The free WakeUp tweak utility fixed the problem for me. I used it to enlarge the maintenance window to 30 seconds and I have not had any problems in several months. It also has tools to "clean up" the job database if it contains half triggered reminders.

You can also fix this manually by leaving the device on at midnight so the maintenance job can finish properly. But you are likely to have the problem again unless you change the size of the maintenance window.

This article explains the cause in further detail and suggests several ways to fix the problem.

Monday, August 6, 2007


Compressing and hiding DLLs

Compressed executables were important in the good(?) old DOS days for making reverse engineering more difficult, reducing disk space and loading time.

The AsmZip utility by Francesco Balena gives similar benefits for .NET projects:

a) simplified deployment: you need to distribute fewer files (often just the main EXE)
b) more robust applications: end users can't break the application by accidentally deleting one of its DLLs
c) fewer bytes on disk: all DLLs are compressed and appended to the main EXE file
d) the ability to "hide" some of your trade secrets, for example which 3rd party controls you've used
e) a slightly better protection of your intellectual property: compressed DLLs can't be decompiled, at least not as easily as uncompressed DLLs .

Very handy instead of deploying many DLLs with your .NET projects.

UPX (Ultimate Packer for eXecutables) is your friend for other platforms


Build your own PC!

Jeff Atwood has a great series of posts regarding building your own PC.

I have not built my own PC from scratch in a decade but I completely agree with Jeff that you should do it. You get better value for money and a system that is tailor made to your needs. But even more important, there is nothing like learning by doing. I freed up space, increased my WAF, and had some fun this spring by scavenging several old PCs and putting together a decent PC which I donated to the local school.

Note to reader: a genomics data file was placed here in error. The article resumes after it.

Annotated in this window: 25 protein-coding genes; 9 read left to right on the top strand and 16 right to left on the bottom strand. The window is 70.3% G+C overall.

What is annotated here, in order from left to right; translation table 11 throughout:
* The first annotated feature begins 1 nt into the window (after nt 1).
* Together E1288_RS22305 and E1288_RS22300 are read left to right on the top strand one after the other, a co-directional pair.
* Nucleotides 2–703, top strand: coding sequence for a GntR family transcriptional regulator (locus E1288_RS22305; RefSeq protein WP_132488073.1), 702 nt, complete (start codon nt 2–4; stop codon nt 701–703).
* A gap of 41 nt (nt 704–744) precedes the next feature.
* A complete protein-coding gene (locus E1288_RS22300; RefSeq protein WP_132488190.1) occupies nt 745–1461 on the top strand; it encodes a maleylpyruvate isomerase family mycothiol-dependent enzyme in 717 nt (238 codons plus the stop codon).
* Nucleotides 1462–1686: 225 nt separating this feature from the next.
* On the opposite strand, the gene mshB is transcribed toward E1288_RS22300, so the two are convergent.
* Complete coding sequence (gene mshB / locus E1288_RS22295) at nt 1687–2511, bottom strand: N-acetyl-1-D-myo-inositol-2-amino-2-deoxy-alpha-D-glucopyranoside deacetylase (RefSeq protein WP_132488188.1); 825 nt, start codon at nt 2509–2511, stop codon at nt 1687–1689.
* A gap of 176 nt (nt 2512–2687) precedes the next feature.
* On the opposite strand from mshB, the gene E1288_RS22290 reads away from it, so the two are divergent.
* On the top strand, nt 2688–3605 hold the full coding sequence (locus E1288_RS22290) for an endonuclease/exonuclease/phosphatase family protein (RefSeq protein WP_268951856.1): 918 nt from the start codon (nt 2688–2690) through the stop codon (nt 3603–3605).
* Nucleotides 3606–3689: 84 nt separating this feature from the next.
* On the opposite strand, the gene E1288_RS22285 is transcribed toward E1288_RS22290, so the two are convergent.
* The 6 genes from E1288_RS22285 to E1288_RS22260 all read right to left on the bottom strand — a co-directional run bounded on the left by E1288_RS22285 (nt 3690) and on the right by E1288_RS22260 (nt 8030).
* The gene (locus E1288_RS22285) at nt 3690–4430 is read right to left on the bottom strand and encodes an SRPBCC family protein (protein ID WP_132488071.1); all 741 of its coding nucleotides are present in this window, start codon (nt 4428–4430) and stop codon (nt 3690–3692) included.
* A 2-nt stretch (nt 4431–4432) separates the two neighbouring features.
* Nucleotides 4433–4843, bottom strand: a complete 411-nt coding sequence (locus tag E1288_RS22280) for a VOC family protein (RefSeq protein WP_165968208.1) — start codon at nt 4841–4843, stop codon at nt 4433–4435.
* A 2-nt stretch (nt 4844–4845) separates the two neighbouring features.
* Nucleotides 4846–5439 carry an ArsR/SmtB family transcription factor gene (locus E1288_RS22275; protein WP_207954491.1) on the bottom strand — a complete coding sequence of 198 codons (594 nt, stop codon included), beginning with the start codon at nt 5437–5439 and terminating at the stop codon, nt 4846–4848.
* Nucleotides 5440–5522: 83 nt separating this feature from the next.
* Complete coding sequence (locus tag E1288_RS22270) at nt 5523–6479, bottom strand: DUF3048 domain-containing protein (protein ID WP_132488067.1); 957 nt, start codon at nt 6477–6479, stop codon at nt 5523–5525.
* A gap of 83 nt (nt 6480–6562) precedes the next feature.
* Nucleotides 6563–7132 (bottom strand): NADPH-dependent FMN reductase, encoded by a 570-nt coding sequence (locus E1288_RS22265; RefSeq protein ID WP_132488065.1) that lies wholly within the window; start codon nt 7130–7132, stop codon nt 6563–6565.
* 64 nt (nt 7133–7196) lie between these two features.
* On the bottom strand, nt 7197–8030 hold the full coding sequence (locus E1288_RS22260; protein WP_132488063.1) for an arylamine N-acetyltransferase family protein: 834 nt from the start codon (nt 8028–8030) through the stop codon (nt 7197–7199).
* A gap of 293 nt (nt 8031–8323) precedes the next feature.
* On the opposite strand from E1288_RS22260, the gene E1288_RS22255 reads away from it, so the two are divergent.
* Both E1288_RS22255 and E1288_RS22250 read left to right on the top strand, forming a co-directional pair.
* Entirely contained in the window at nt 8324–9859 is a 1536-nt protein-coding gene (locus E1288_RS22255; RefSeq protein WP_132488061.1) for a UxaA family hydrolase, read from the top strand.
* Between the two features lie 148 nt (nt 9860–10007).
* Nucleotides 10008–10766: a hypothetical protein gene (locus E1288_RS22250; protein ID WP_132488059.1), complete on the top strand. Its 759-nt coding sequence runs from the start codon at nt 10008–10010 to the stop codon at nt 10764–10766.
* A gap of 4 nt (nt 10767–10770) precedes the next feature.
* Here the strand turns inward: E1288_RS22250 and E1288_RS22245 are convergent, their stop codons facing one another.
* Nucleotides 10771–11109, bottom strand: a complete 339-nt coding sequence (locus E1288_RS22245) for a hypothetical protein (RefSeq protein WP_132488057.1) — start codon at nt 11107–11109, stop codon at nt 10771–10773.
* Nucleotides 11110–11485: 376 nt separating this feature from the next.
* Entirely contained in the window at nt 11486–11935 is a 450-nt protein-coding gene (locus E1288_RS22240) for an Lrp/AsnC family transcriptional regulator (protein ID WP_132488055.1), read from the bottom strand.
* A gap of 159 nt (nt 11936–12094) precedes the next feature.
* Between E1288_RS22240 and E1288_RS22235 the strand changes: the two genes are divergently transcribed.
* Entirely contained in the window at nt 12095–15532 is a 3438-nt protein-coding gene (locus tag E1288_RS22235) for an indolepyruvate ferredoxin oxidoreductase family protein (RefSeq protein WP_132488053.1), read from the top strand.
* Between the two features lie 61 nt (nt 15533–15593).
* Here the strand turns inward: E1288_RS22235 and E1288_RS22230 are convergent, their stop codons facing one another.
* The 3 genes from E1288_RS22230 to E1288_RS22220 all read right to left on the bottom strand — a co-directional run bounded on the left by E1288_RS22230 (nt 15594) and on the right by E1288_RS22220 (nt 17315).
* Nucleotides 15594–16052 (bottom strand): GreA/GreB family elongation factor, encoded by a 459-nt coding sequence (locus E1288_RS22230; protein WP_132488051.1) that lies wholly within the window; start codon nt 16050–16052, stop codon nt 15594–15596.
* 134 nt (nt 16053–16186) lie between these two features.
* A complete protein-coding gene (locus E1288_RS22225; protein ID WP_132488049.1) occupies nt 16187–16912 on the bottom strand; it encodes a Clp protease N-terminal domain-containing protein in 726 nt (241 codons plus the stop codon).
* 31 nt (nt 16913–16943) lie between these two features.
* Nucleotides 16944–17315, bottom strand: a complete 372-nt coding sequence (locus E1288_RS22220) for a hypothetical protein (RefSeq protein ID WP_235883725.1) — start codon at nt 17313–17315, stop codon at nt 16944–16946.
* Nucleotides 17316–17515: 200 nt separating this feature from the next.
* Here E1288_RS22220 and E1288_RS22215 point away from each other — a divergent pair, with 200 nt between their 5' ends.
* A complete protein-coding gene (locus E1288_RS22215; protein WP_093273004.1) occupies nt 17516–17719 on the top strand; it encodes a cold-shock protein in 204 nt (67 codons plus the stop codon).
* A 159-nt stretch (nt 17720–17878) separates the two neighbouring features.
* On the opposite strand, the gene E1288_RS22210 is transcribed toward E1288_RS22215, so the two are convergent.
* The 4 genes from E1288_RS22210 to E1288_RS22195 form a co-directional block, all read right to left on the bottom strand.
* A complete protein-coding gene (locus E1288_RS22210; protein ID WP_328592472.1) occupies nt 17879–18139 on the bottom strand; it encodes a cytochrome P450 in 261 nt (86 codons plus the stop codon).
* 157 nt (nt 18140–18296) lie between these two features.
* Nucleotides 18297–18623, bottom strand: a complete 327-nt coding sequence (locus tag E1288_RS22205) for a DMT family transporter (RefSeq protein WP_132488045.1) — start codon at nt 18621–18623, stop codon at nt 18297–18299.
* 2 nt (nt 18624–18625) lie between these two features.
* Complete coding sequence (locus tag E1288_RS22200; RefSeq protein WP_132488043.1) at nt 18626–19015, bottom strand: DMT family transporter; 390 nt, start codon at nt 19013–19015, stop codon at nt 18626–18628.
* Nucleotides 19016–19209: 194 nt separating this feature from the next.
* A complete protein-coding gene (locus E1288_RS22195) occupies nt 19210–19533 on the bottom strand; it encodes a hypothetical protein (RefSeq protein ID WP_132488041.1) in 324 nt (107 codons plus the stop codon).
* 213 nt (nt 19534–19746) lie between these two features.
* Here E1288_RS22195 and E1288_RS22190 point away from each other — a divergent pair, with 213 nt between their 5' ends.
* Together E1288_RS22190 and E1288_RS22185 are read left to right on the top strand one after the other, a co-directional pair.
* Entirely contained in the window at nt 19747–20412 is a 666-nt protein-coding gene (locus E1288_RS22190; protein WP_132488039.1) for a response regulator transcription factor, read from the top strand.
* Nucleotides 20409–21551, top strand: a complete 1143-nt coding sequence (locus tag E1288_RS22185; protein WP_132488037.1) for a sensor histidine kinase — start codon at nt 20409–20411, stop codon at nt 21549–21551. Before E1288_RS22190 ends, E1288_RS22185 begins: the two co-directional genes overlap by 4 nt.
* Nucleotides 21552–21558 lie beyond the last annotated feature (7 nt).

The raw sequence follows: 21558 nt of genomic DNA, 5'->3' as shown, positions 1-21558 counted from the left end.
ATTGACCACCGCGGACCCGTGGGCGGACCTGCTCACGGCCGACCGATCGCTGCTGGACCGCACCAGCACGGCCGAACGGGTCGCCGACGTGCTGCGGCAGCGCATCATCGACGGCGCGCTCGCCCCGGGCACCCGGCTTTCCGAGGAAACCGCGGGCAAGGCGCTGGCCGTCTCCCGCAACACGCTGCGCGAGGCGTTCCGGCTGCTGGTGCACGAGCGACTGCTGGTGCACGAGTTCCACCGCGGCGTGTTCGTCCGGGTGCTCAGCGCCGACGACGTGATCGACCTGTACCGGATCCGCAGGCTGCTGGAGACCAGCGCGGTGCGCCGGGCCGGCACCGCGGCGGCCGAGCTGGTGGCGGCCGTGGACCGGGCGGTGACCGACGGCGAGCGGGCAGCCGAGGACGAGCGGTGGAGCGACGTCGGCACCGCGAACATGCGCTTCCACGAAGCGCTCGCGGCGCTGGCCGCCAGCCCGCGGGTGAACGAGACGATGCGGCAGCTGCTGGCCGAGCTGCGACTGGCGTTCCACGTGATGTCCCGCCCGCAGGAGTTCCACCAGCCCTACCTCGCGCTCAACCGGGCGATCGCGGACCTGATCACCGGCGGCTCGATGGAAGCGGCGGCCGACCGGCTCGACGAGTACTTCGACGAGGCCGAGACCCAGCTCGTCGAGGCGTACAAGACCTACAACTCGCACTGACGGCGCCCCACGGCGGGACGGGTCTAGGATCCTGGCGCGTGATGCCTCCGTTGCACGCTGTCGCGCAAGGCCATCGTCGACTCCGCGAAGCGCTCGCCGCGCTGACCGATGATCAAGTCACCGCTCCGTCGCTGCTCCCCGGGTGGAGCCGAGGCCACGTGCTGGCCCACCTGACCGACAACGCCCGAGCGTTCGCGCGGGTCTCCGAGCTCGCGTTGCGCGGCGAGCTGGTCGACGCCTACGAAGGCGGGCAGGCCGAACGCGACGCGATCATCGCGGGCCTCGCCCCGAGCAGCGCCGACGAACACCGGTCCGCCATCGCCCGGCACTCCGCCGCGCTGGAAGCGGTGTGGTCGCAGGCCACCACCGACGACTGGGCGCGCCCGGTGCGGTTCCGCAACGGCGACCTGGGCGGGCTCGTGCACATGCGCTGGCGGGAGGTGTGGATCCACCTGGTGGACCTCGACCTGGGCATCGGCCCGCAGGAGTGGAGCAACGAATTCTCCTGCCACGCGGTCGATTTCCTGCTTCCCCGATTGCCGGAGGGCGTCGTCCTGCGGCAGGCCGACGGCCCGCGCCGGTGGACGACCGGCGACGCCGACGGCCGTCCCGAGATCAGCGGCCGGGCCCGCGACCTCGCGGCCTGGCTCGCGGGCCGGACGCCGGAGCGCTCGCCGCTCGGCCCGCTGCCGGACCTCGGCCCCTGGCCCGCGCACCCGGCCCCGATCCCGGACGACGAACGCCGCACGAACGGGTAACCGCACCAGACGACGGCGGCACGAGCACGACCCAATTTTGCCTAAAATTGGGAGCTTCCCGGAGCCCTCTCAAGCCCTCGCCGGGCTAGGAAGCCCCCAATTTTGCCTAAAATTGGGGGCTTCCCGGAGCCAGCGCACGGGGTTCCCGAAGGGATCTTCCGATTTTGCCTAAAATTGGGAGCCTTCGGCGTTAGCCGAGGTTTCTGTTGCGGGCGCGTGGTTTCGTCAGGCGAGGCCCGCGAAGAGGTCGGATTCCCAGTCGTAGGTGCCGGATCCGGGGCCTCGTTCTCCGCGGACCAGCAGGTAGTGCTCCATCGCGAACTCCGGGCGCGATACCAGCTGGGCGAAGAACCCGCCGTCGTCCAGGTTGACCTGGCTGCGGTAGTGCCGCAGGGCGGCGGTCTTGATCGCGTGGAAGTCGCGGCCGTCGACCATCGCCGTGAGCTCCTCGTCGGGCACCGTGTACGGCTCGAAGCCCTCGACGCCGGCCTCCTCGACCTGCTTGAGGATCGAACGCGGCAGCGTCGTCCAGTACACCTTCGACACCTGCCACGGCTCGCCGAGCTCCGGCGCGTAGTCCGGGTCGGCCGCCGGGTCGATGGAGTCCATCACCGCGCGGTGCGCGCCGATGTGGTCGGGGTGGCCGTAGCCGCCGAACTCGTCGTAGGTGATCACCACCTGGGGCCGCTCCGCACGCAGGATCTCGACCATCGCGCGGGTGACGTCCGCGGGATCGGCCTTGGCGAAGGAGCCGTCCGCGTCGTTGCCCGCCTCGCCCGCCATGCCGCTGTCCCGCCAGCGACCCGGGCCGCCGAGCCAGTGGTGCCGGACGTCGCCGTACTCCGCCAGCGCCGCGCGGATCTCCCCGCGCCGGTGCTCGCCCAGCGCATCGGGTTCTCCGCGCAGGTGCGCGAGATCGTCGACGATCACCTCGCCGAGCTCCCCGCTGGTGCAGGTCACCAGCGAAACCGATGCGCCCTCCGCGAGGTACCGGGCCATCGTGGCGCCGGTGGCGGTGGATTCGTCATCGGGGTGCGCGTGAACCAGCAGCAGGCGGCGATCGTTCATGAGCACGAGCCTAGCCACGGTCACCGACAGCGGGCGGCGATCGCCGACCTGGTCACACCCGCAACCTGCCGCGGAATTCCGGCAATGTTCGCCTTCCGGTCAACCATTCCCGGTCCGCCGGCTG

My "server" at home has gone through endless changes and urgent hardware changes after I decided to host my domains at home. I have learned a lot about hosting, mail, DNS, hardware, web and security. I consider myself lucky as there has only been one "incident" since I started hosting my domains at home. I was all my fault as I had created a test account on my SMTP server with password "test" that I forgot to delete after my tests, essentially creating an open SMTP relay. It did not take long for hackers to break the password by trying common account/password combinations and spam the universe. Luckily I was at home and noticed the abnormal internet traffic and closed the hole quickly but thousands mail was sent from my IP :-(

Lesson learned. I wrote simple web honeypot is also useful if you decide to host your own websites.

P.S. Do not expect to save money, and especially not time, if you decide to host your domains at home. Electricity alone costs more than renting resources on a Virtual Server, at least in Italy.